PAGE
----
What leaks out or melts during heat treatment? Lotion? Batteries? Contact paper?(9 posts)
If this stuff is going to leak or melt I'd rather just throw it out. I think the mess from that isn't worth it.
These are the things I've run across so far that I'm unsure of.
tape (scotch, duck, masking)
shampoo bottles or tubes
lotion bottles or tubes
insulation strips with that sticky stuff on the side
tubes of caulking
Thank you so much!
Ok I know this sounds dumb, but when it says flammable it means do not get near flame right? I have these individually wrapped lens cleaner clothes that say flammable. Heat treatment won't make that go poof right? Just direct flame?
With appreciation to buggyinsocal see...
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[Hey post #500 (brags).]
Thank you! That helps a little bit.
jrbtnyc - 7 months ago »
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[Hey post #500 (brags).]
[Hey post #1,000 (brags).]
[Can't resist those metrics and stats. ]
[But the best part is, beating Paul Bello to 1,000!!! ]
Is hitting 500, or 1000 posts a good thing?
My brief recollections:
I store my batteries in the fridge anyway. As a result, I wasn't worried about them.
PCOs will tell you to remove batteries from any electronic device that is staying in the home during treatment. ALL electronic devices that remain in the home ABSOLUTELY MUST BE DISCONNECTED FROM ALL POWER SOURCES during treatment. Anything with a plug should be unplugged since many electronic devices today draw power to run in the background even when they aren't "on." Anything with a battery or batteries must have those batteries removed. If your electronic device has batteries that can't be removed, then that device needs to be removed during treatment. This includes a lot of Apple products like the unibody MacBook Pros, iPads, iPods, etc.
I didn't have any contact paper except on my shelves; the stuff on the shelves came through fine.
Tape: I'd toss the tape and get new stuff post treatment. I can't remember what happened to my Scotch tape, but I can tell you that the masking tape dried out faster than normal, and the duct tape was a stuck-to-itself mess. Tape is cheap anyway.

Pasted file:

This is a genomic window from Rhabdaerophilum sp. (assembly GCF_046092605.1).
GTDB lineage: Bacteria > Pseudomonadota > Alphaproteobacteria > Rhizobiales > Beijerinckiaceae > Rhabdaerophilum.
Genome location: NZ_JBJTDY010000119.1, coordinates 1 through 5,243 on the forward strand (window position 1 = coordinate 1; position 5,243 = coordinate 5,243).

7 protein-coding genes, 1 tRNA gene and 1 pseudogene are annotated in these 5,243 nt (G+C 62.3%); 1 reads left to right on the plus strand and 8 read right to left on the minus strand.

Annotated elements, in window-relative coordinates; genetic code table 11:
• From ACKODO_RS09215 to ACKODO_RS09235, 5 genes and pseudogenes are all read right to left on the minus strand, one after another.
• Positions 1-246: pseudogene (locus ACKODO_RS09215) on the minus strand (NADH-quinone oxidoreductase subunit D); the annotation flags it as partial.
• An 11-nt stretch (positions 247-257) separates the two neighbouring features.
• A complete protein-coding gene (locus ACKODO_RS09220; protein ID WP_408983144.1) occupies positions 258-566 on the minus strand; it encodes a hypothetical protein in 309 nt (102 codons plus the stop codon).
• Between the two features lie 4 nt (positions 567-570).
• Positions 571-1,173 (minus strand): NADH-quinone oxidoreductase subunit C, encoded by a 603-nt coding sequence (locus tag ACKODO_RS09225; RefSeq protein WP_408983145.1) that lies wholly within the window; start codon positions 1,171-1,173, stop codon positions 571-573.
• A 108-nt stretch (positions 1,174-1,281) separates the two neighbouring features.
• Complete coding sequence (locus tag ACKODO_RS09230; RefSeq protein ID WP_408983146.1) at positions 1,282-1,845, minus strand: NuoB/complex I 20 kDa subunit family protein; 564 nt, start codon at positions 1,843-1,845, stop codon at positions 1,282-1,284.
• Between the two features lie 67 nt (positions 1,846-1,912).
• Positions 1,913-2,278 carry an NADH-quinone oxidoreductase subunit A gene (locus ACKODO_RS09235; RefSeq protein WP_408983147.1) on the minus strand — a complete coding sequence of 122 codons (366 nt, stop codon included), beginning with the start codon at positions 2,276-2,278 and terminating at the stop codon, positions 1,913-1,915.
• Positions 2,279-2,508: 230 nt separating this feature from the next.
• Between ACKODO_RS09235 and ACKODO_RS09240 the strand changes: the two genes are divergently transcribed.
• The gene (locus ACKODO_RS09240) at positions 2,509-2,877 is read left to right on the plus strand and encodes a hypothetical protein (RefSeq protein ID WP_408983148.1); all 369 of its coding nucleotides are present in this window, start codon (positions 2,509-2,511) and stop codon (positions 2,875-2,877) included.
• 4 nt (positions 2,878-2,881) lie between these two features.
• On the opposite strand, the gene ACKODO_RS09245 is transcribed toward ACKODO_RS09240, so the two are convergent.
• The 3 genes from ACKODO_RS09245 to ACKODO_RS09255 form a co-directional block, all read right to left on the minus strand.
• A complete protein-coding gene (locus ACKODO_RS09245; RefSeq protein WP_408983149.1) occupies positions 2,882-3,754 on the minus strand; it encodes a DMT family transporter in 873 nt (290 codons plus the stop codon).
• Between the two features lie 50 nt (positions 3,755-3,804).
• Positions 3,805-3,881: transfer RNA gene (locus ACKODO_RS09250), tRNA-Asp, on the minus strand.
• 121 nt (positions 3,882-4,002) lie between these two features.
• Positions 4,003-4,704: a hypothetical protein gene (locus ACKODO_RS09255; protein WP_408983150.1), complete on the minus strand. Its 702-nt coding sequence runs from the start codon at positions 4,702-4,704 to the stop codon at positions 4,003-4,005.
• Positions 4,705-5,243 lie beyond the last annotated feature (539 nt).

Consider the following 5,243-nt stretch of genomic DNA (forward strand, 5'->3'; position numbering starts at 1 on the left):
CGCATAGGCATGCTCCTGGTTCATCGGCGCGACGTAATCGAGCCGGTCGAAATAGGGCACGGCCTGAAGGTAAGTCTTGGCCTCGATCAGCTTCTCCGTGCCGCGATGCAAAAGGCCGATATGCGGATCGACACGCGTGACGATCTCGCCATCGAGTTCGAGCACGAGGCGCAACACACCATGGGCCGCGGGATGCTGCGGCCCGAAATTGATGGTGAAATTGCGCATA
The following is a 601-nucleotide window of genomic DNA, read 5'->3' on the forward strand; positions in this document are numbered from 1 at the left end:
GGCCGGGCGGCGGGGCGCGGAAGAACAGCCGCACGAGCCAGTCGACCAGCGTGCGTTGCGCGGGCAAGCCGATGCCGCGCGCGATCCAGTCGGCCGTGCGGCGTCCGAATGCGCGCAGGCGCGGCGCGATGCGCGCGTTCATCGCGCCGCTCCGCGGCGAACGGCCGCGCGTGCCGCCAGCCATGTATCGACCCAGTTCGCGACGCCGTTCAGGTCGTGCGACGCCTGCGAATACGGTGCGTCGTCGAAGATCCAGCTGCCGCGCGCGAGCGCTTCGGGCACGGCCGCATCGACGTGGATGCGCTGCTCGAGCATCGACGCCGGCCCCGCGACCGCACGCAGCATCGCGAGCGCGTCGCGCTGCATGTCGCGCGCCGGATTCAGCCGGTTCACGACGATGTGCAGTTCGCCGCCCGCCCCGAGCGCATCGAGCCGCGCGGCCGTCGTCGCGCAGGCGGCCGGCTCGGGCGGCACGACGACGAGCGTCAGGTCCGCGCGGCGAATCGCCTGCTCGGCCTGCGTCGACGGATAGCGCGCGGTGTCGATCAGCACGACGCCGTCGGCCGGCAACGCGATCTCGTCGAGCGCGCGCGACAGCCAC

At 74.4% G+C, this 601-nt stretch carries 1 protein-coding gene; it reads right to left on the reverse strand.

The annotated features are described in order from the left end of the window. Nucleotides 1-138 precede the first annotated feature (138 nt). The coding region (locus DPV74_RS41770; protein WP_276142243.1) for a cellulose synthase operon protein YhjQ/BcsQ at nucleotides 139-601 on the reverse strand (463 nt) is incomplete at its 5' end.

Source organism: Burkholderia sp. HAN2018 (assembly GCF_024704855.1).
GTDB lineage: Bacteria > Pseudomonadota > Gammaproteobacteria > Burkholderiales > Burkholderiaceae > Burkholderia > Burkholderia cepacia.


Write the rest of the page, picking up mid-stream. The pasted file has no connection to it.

I didn't have any expensive lotion that I cared about, so I think I just pitched what was there and bought new stuff. (I think that was based on my experience with liquid fabric softener, not during treatment, but, well, so Cal is warm during the summer. I do laundry at a friend's house, so the liquid fabric softener lives in their non-climate controlled garage, and my LFS gets clumpy and thickens if I don't use it fast enough. I was afraid lotion would do the same.)
I did have several pump top bottles (big ones) of expensive hair product (Mixed Chicks if you must know), and the conditioner was fine, but one of them--the shampoo I think (which I don't use any longer) did this weird thing where it started coming out of the pump top.I guess as it expanded with the heat, anything that was in the tube just expanded out of the top of the pump. It dripped a little.
I didn't have insulation or caulking, so I can't speak to those.
buggyinsocal - did the heat treatment work????
did the heat treatment work?
The PCO I went with was a PCO that we had used for an ant problem before. We originally found them because a friend who was a homeowner a few towns over had used them for decades for pest control at her house.
In addition, in southern California, heat treatment has been used as an alternative to Vikane for dry wood termites for a long time, so my PCO was very experienced with thermal in general.
As with all other treatments, whether a particular type of treatment works is dependent on the quality of your PCO.
The process of choosing your PCO is really the most important factor in success, not the kind of treatment.
My PCO used heat to treat my entire 1 bedroom apartment, even though they were pretty sure the bugs were only in the bedroom. I live in a multi-unit building, but all other units were thoroughly inspected by the same PCO. I had the treatment the Thursday before Pride weekend. I had to be out of town that weekend in San Francisco for a wedding in the family; when I came home, my apartment was 100% free of live bugs and eggs. (I did find a few dead ones that I had to clean up, but there weren't nearly as many as I thought there would be.)
I did have one bed bug scare the following fall; I'm pretty sure that in retrospect I was bitten by bed bugs at a movie theater.
I don't know why, but my PCO gave me a 6 month warranty on the work, so the fall scare was still during the warranty period. I called the PCO, and the company sent out an inspector. He did a thorough inspection and found nothing, and I've been bed bug free ever since.
Thanks for replying. I'm so nervous it's not going to work. We have a 5 bedroom house and it's a minimum of $3500. Thanks for the reassurance and I'm jealous you are bed bug free!!
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